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How can I use natural materials to build soil fertility in my garden? – Sustainable, Secure Food Blog

Exploring the soil with a spade

Healthy soil has a mix of soil particles, minerals and pores. Credit: Clay Robinson

Not much beats the taste and nutrition of fresh vegetables that travel from your garden to your kitchen! Or the fragrance of fresh cut flowers that go straight to your vase. What are some ways you can use – or re-use in many cases – natural materials from your yard to enhance your gardens?

Of course, various plants require various soil types. For your vegetable garden, healthy soil is a mix of minerals, open space (called pores), and organic matter. Although only about five percent at most of a healthy soil is organic matter, it is a key ingredient that you must nurture. Organic matter includes everything from living things like soil bacteria and earthworms, all the way down to dead leaves that were once living plants and are now decomposing. This is important because this decomposing plant “litter” is what microorganisms and earthworms in the soil feed on. So essentially when we add dead organic matter to the soil, we are helping it be alive!

How do we build soil fertility naturally in order to feed our garden? The simple answer is to build soil organic matter.

Not all organic matter is created equal. Sawdust is a type of organic matter, but adding large quantities to your soil won’t result in increased fertility of the soil. Why? It isn’t balanced in nutrients. The soil needs a balanced diet just like we do! So what are some balanced meals for our soils?

Compost! Well aged compost is a good source of organic matter and will bring in a wide variety of nutrients. The amount of these nutrients will vary based on what the compost was made out of.

Manure is another good option, but it is important to realize manure can sometimes be too high in nitrogen. If so, it can burn young tender plants. Improperly or un-aged manure can also sometimes carry pathogens like E.coli. Manure that has been well composted and reaches hot enough temperatures to kill potential pathogens is a safe alternative. To learn more about safe manure practices, visit here.

What about back yard cover crops? Cover crops are grasses or legumes (clover, peas, or beans) that are planted not to be harvested, but for the impacts they have on soil health or soil nutrition. Grasses tend to add a lot of organic matter, and legumes add a lot of nitrogen when they are mowed and tilled into the soil. Cover crops are definitely an option in the backyard garden, and legumes are an easy way to essentially grow your own nitrogen fertilizer.

Some good choices of winter cover crops might be red clover which only grows to about 12-16’’ tall and can add around 2 pounds of nitrogen per 1,000 square feet. Be sure to mow it before it sets seed! Mustard cover crops can help suppress soil disease. Both types are easy enough to mow in spring to prepare your garden for planting. Depending on your goals, you can directly plant your crop through the mowed down cover crop, or till the cover crop residue into the soil and then in a few weeks set out your garden plants.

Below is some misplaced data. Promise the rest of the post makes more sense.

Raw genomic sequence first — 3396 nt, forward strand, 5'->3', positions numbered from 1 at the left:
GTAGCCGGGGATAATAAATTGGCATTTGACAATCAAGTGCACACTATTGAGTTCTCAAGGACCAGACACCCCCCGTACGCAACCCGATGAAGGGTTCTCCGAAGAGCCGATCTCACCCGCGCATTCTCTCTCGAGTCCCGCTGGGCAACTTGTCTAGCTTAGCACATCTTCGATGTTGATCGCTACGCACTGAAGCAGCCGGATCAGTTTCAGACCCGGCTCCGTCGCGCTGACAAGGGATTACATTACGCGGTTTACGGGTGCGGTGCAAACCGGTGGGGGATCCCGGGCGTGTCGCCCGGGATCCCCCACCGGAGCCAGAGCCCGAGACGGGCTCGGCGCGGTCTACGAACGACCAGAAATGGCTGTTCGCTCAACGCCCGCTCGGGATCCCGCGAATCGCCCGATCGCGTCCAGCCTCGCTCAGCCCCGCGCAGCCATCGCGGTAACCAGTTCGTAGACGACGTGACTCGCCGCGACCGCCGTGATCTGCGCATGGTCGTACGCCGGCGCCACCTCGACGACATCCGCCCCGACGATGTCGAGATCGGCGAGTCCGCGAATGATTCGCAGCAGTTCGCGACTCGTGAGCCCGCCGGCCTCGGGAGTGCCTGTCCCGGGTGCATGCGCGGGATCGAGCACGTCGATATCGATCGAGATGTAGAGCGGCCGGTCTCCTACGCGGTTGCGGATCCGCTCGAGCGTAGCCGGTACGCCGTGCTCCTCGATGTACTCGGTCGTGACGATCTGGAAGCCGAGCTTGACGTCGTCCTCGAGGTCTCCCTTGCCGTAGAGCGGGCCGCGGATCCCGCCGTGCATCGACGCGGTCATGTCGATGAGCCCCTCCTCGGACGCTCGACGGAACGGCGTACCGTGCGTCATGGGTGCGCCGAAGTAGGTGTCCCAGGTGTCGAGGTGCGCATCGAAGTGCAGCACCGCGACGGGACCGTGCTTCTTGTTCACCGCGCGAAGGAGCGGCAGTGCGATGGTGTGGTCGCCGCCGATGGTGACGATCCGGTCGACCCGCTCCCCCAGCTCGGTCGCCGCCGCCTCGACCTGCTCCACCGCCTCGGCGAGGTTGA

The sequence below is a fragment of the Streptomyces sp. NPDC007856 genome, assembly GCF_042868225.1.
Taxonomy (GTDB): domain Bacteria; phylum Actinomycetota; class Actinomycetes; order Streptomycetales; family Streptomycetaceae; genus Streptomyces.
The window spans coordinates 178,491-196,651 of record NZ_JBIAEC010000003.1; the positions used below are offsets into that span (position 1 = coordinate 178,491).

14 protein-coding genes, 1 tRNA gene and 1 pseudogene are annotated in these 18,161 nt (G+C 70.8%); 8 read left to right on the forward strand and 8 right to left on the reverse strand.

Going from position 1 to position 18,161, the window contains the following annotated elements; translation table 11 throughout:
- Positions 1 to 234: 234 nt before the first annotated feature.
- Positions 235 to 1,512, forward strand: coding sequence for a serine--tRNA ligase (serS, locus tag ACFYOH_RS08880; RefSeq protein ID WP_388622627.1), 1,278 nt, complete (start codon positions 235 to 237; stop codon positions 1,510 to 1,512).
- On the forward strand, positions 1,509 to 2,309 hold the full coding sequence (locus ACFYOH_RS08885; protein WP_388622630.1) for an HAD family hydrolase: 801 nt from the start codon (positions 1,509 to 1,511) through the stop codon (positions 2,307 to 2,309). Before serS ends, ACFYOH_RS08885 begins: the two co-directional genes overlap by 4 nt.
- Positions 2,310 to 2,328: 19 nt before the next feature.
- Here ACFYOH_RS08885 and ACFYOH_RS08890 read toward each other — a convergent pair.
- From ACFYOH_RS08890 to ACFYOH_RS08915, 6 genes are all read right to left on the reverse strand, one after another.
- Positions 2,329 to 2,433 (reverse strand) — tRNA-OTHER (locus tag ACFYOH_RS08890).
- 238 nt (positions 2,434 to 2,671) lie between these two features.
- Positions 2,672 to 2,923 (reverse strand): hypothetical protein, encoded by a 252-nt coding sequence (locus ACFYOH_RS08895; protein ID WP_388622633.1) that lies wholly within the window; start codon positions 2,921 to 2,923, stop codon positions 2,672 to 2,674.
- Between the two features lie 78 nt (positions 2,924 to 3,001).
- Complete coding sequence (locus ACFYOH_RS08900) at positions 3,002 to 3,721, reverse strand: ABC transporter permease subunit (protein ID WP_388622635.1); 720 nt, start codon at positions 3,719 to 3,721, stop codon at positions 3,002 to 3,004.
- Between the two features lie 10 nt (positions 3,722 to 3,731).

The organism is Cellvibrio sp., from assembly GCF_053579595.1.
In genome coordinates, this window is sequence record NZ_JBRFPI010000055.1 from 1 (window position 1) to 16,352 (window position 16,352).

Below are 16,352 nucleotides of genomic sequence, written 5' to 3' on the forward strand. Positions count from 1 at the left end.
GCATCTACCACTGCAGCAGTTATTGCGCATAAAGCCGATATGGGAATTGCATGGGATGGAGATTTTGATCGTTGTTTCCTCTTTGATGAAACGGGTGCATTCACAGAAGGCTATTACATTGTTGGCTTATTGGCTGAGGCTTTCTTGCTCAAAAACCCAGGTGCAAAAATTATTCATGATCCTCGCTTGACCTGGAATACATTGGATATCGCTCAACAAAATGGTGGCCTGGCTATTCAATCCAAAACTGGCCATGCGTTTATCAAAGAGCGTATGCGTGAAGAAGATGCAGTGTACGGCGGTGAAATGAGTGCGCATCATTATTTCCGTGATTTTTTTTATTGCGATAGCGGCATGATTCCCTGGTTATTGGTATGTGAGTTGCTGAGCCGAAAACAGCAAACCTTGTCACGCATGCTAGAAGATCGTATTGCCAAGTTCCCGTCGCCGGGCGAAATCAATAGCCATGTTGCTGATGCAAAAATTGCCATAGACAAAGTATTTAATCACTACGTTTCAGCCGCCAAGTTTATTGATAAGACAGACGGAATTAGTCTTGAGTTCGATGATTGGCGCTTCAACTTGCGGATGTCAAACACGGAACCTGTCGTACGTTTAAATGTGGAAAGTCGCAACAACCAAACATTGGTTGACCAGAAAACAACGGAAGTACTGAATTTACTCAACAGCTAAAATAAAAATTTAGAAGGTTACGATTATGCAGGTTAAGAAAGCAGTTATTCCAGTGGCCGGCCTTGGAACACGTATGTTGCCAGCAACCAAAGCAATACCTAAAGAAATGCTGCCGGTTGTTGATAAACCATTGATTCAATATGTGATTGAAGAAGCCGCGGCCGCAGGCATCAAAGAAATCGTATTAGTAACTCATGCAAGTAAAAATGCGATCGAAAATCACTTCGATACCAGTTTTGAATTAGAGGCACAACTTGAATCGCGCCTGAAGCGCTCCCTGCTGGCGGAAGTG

One key to using natural sources of nutrients is that they are often very slow release, though some poultry litters can have more readily available nitrogen and phosphorus. Further it can take several years to build up your organic matter in the soil to the point that it contributes to soil fertility.

Other sources of natural fertilizers include blood meal. It is a good source of nitrogen. For phosphorus, you can try bone meal. Both can be sprinkled around plants and watered in or incorporated into the soil before you plant. Kelp meal is a good source of potassium and is derived from dried kelp and seaweed.

One easy way to monitor nutrient levels is by testing your soil on a yearly basis. You may have to request that your lab provide you the results for the amount of soil organic matter, so be sure to check. Natural levels of soil organic matter can vary substantially from region to region. In the South levels of 1% are not uncommon, in parts of the Midwest 5% may be more common. The important thing will be to track soil organic matter over time. Don’t expect to see big increases or any increase at all even after several years. A 1% increase in soil organic matter is huge and may not be possible on all soils in all climates. Soil testing is more useful for monitoring how the organic matter you are adding to the soil is impacting soil nutrient content so you know what nutrients are in short supply and may need to be added from another source. Soil testing is also important to monitor soil pH, a measurement of how acidic or alkaline the soil is, which has a big effect on the availability of nutrients within the soil.

So before you get planting next season, remember no matter what veggies you choose to grow, well fed soils grow healthy plants! Happy planting!

The Sustainable, Secure Food Blog is sponsored and written by members of the American Society of Agronomy and Crop Science Society of America.

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